ICL to pay out NIS 115 mil. environmental settlement after Ashelim disaster

In July 2017, dangerous acidic wastewater leaked into Ashelim river as a result of the collapse of an industrial pool wall at the ICL-owned Rotem Ampert plant.

SOME OF the acidic sewage in Nahal Ashalim is seen over the weekend. (photo credit: GEORGE NORKIN/INPA)
SOME OF the acidic sewage in Nahal Ashalim is seen over the weekend.
(photo credit: GEORGE NORKIN/INPA)

ICL Group reached a settlement on Thursday in the class action lawsuit filed against it for the Ashalim river disaster, the company will pay the public and the plaintiffs a total sum of NIS 115 million.

The announcement of the settlement was sent to the stock exchange and will include legal expenses and the restoration of the river and its surroundings.

In June 2020, the Environmental Protection Ministry and the Nature and Parks Authority announced that Nahal Ashlim was opened to visitors, three years after the acid leak from the Rotem Ampert plant.

The decision was made after completing an in-depth examination, during which experts examined the possible risk to visitors and employees of the Nature and Parks Authority. In this framework, multiple soil samples were taken along the stream, and the backwater was also sampled.

In July 2017, dangerous acidic wastewater leaked into Ashalim river, located in the Judea Desert Reserve. The leak occurred as a result of the collapse of an industrial pool wall at the plant in the Negev.

"There was a strong flood of this toxic substance, our main concern right now is that animals will drink it from the stream," said Assaf Tzuer, an ecologist of the southern district of the Nature and Parks Authority, at the time.

"There was a strong flood of this toxic substance, our main concern right now is that animals will drink it from the stream."

Assaf Tzuer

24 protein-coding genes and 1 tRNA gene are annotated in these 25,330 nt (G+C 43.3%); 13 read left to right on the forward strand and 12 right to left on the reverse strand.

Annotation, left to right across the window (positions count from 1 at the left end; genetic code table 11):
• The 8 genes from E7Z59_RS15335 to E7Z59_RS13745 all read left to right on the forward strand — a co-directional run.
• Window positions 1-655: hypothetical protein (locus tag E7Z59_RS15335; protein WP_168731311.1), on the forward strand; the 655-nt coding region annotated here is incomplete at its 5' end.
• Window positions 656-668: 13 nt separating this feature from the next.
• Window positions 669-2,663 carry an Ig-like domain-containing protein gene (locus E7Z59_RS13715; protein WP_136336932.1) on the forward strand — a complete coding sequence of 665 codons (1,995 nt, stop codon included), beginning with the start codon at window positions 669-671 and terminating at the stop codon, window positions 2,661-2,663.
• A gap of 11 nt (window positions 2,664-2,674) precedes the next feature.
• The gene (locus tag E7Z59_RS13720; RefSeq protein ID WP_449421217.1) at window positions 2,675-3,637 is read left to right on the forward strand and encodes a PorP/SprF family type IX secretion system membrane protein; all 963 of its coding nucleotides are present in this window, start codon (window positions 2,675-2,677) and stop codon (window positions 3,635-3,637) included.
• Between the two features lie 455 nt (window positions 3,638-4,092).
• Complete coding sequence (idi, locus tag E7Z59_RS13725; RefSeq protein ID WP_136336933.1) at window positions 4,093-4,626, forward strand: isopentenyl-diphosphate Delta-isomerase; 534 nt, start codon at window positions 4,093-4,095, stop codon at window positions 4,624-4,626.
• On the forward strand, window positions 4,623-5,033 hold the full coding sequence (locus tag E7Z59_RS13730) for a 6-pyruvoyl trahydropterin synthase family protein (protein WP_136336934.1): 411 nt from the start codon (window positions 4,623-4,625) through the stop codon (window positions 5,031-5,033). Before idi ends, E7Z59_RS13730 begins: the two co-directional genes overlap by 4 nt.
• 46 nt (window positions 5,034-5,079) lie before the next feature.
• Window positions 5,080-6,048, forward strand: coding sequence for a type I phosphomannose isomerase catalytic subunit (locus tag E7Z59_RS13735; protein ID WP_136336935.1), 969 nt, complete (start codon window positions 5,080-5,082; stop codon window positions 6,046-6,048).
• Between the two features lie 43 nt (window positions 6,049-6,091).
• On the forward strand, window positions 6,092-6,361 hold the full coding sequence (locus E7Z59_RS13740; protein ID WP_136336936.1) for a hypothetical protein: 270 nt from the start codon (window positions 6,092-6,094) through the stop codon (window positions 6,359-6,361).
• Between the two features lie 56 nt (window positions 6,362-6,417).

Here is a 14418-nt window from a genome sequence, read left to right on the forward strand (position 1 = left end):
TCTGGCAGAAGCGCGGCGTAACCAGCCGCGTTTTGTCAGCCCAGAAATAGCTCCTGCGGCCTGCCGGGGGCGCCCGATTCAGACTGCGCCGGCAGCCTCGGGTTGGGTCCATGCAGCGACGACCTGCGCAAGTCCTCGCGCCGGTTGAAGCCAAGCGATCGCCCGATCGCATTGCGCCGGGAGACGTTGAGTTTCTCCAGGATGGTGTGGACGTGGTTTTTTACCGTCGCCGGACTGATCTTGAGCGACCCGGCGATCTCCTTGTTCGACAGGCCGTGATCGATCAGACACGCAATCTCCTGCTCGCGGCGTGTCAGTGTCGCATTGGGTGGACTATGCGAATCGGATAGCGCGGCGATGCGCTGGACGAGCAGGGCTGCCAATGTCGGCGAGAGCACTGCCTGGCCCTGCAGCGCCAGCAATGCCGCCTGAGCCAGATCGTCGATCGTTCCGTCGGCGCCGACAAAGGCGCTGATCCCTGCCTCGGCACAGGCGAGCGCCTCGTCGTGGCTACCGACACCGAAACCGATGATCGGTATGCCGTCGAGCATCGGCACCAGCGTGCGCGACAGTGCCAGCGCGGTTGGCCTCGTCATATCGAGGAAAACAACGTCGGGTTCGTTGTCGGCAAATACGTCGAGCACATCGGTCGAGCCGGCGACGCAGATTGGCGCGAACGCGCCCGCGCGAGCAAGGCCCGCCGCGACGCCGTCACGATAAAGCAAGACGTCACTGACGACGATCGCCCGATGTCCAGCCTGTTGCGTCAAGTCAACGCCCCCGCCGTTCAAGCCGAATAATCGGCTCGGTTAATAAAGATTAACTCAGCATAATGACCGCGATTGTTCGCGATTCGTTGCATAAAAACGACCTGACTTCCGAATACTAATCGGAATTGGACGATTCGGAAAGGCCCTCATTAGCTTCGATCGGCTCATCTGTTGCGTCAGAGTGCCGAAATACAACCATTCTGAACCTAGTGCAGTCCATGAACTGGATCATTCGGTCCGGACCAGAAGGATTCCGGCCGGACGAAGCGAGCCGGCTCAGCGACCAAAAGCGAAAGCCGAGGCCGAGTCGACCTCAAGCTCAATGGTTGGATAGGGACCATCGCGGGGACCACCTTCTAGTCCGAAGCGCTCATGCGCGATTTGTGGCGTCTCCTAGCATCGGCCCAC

The Environmental Protection Ministry explained that the collapsed evaporation pond was used for the production process of phosphoric acid, one of the main raw materials for the production of fertilizers in the plant.

One hundred thousand cubic meters of acids flood Ashalim river

With the collapse of the pool, the toxic acids flowed in long stretches of the river. The pool contained an amount of approximately one hundred thousand cubic meters of acids that caused a strong flood and filled the banks that were usually used as drinking sources for animals.

Two hours after the outbreak of the flood, the plant was required to pour fresh water into the stream, in order to wash the river and lower the acidity level in it.

"This is a difficult and unfortunate incident in the history of Rotem, for which we have taken full responsibility and have come to an understanding regarding significant and appropriate compensation," Ilan Barkai, CEO of the Rotem Ampert plant said.

"As soon as the incident happened in 2017, the company acted quickly and unconditionally for the immediate rehabilitation of the area, over the years we did as much as we could to learn and draw lessons from the event. The settlement agreement is a responsible step first and foremost towards the public, other stakeholders and certainly for us as a company."